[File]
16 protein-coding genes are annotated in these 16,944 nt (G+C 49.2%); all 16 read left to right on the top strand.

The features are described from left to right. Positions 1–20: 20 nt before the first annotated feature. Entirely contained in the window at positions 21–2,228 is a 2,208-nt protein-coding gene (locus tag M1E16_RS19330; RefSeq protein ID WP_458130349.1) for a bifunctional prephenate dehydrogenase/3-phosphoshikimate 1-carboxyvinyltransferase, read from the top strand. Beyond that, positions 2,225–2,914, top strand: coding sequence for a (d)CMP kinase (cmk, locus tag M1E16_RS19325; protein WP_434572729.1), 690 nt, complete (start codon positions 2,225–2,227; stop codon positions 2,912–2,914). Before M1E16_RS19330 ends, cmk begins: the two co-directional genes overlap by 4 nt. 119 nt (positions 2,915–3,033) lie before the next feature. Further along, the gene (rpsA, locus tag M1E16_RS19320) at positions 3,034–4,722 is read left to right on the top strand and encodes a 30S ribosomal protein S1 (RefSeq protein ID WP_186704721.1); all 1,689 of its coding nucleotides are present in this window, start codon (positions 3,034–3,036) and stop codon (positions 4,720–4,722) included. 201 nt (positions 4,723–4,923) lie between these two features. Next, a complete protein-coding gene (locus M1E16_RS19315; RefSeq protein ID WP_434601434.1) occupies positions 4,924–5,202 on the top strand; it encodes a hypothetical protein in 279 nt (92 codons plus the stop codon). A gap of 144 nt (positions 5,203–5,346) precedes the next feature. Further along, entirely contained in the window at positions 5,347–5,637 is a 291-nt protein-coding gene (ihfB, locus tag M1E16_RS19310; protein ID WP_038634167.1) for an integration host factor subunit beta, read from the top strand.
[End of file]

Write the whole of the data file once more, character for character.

16 protein-coding genes are annotated in these 16,944 nt (G+C 49.2%); all 16 read left to right on the top strand.

The features are described from left to right. Positions 1–20: 20 nt before the first annotated feature. Entirely contained in the window at positions 21–2,228 is a 2,208-nt protein-coding gene (locus tag M1E16_RS19330; RefSeq protein ID WP_458130349.1) for a bifunctional prephenate dehydrogenase/3-phosphoshikimate 1-carboxyvinyltransferase, read from the top strand. Beyond that, positions 2,225–2,914, top strand: coding sequence for a (d)CMP kinase (cmk, locus tag M1E16_RS19325; protein WP_434572729.1), 690 nt, complete (start codon positions 2,225–2,227; stop codon positions 2,912–2,914). Before M1E16_RS19330 ends, cmk begins: the two co-directional genes overlap by 4 nt. 119 nt (positions 2,915–3,033) lie before the next feature. Further along, the gene (rpsA, locus tag M1E16_RS19320) at positions 3,034–4,722 is read left to right on the top strand and encodes a 30S ribosomal protein S1 (RefSeq protein ID WP_186704721.1); all 1,689 of its coding nucleotides are present in this window, start codon (positions 3,034–3,036) and stop codon (positions 4,720–4,722) included. 201 nt (positions 4,723–4,923) lie between these two features. Next, a complete protein-coding gene (locus M1E16_RS19315; RefSeq protein ID WP_434601434.1) occupies positions 4,924–5,202 on the top strand; it encodes a hypothetical protein in 279 nt (92 codons plus the stop codon). A gap of 144 nt (positions 5,203–5,346) precedes the next feature. Further along, entirely contained in the window at positions 5,347–5,637 is a 291-nt protein-coding gene (ihfB, locus tag M1E16_RS19310; protein ID WP_038634167.1) for an integration host factor subunit beta, read from the top strand.